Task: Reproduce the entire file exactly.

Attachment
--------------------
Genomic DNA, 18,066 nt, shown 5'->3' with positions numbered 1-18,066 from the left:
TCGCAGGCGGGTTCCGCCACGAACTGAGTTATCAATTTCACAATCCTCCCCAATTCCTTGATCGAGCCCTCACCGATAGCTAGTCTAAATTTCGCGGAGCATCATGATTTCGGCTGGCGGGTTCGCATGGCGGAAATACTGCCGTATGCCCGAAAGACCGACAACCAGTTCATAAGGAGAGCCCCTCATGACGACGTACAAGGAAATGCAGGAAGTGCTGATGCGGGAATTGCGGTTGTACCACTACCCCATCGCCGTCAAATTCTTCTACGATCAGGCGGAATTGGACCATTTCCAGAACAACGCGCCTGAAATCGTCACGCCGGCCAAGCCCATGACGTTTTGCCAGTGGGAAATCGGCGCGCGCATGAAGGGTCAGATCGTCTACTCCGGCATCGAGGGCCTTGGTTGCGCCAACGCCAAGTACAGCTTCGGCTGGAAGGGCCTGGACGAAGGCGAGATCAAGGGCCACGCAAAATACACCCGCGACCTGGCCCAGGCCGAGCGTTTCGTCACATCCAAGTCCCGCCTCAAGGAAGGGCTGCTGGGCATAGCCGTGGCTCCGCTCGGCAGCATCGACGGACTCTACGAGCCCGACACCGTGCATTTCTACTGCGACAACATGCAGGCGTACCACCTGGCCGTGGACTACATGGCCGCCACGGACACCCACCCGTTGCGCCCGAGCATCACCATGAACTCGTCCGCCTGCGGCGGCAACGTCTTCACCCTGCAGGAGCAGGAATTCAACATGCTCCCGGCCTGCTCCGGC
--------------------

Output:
Genomic DNA, 18,066 nt, shown 5'->3' with positions numbered 1-18,066 from the left:
TCGCAGGCGGGTTCCGCCACGAACTGAGTTATCAATTTCACAATCCTCCCCAATTCCTTGATCGAGCCCTCACCGATAGCTAGTCTAAATTTCGCGGAGCATCATGATTTCGGCTGGCGGGTTCGCATGGCGGAAATACTGCCGTATGCCCGAAAGACCGACAACCAGTTCATAAGGAGAGCCCCTCATGACGACGTACAAGGAAATGCAGGAAGTGCTGATGCGGGAATTGCGGTTGTACCACTACCCCATCGCCGTCAAATTCTTCTACGATCAGGCGGAATTGGACCATTTCCAGAACAACGCGCCTGAAATCGTCACGCCGGCCAAGCCCATGACGTTTTGCCAGTGGGAAATCGGCGCGCGCATGAAGGGTCAGATCGTCTACTCCGGCATCGAGGGCCTTGGTTGCGCCAACGCCAAGTACAGCTTCGGCTGGAAGGGCCTGGACGAAGGCGAGATCAAGGGCCACGCAAAATACACCCGCGACCTGGCCCAGGCCGAGCGTTTCGTCACATCCAAGTCCCGCCTCAAGGAAGGGCTGCTGGGCATAGCCGTGGCTCCGCTCGGCAGCATCGACGGACTCTACGAGCCCGACACCGTGCATTTCTACTGCGACAACATGCAGGCGTACCACCTGGCCGTGGACTACATGGCCGCCACGGACACCCACCCGTTGCGCCCGAGCATCACCATGAACTCGTCCGCCTGCGGCGGCAACGTCTTCACCCTGCAGGAGCAGGAATTCAACATGCTCCCGGCCTGCTCCGGC